What do you hope your daughters get from seeing Mom step up to the plate?
I want them to see it’s OK to have a voice. When I was growing up, I was always told to be quiet, listen and keep my opinions to myself. Keep your mouth shut, and don’t stir up trouble. But I want my daughters to know it’s OK to do that when there are true injustices happening. My oldest daughter is now in the fifth grade. She has never been overly social or outgoing. We never thought she’d be the one doing the student council thing, but she has. She is her class representative on her school’s student council. … She’s also on her school’s INOK committee, which stands for “It’s not OK.” They talk about bullying and social issues that kids face at school. They try to work through those issues from a community perspective. She’s continuously stepping up for these things. She’s using her voice, and she’s speaking up and articulates things in a way I never imagined my 10-year-old doing.
By the sound of it, you stay busy. Do you make time to relax?
When I first started on the school board, I did everything that I could: going to all of the lunches, all of the dinners, everything. I felt like so much of my job was to be out and available in the community. And it still is, but I have learned how to say no. We spend a lot more time at home, especially now that my daughters are older, just being boring—working on homework, reading books together, spending time as a family as much as we can. I do have a very high-profile job that is very demanding of my time. Finding that balance has definitely been difficult, but you make time for the things that are important to you. I focus more on the quality of engagement I have. Instead of going to the big events where all the people are, I try to have small group interactions so that I can have more meaningful conversations with people out in the community.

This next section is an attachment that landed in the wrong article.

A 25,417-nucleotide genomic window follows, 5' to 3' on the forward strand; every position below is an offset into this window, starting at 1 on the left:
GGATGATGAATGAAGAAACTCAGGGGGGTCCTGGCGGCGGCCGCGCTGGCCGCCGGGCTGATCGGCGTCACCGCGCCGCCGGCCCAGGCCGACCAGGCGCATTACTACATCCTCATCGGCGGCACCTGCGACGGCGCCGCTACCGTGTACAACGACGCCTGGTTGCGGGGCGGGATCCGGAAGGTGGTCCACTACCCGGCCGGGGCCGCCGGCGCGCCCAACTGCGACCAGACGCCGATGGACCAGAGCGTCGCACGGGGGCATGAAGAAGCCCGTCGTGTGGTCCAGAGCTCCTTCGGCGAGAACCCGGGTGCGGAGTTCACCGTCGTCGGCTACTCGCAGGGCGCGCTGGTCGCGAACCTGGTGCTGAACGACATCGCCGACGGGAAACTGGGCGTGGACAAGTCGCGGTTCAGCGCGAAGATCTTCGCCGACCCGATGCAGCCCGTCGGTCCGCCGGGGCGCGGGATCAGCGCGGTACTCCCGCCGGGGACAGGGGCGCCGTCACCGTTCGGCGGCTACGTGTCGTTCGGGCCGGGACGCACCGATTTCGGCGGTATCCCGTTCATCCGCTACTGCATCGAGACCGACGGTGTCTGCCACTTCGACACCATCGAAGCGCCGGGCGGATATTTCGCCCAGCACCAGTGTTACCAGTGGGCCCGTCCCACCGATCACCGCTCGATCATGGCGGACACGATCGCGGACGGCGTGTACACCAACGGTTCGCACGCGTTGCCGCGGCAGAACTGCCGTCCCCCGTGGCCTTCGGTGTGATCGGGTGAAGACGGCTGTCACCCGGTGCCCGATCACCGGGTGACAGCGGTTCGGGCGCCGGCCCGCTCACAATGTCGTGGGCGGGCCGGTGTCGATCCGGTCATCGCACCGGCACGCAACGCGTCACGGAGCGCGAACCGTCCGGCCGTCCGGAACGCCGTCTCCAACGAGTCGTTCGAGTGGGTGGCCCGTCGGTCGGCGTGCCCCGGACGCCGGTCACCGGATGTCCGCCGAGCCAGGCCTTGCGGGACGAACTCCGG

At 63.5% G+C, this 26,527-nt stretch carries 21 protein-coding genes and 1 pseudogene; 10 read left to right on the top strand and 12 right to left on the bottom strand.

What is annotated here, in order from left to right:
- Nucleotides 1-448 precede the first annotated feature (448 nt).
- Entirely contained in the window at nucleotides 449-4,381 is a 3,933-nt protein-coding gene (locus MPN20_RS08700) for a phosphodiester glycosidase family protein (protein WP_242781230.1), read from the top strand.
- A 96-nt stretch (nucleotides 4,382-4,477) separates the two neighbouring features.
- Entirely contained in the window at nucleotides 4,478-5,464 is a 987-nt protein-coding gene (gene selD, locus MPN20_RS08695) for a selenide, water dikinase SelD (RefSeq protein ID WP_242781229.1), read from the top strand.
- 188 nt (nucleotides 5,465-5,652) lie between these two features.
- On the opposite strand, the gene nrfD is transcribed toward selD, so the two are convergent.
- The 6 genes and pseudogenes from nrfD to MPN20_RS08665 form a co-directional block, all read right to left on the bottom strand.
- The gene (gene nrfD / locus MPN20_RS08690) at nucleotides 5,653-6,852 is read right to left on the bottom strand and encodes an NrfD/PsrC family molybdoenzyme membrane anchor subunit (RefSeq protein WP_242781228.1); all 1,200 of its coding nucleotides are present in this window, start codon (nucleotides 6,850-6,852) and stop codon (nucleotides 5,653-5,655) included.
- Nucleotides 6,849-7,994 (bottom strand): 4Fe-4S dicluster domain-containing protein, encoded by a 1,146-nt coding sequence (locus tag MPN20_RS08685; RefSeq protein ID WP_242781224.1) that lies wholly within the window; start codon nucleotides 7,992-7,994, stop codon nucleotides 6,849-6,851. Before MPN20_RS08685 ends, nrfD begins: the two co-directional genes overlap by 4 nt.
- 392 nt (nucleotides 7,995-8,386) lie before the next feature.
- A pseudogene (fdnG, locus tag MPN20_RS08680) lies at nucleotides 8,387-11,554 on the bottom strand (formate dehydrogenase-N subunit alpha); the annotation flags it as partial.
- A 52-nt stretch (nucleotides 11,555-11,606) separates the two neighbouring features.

Is it hard to make time for date nights with your husband, or time for yourselves?
Every three months or so we try to have a nice date night. We go to a nice restaurant or concert. We do something that’s just the two of us. … We [also] have our time after the girls go to bed. We read together or binge-watch shows we can only watch together. We really make the most out of that little hour after the kids go to bed because it is so important for us to have conversations and check in with each other.
I have to know: With your event planning background, is it hard to host simple birthday parties for your girls?
You know the term, “The cobbler’s kids have no shoes”? I’m always planning my kids’ birthday parties a week before—if they are lucky.
We are a slumber party family. All [my daughters’] friends know we’re the house that has the big slumber parties—karaoke dance parties, glow-in-the-dark dance parties where they have glow sticks and things. We make “surprise popcorn,” with candy mixed in, and then they brush their teeth and go to bed. That’s become a tradition for us.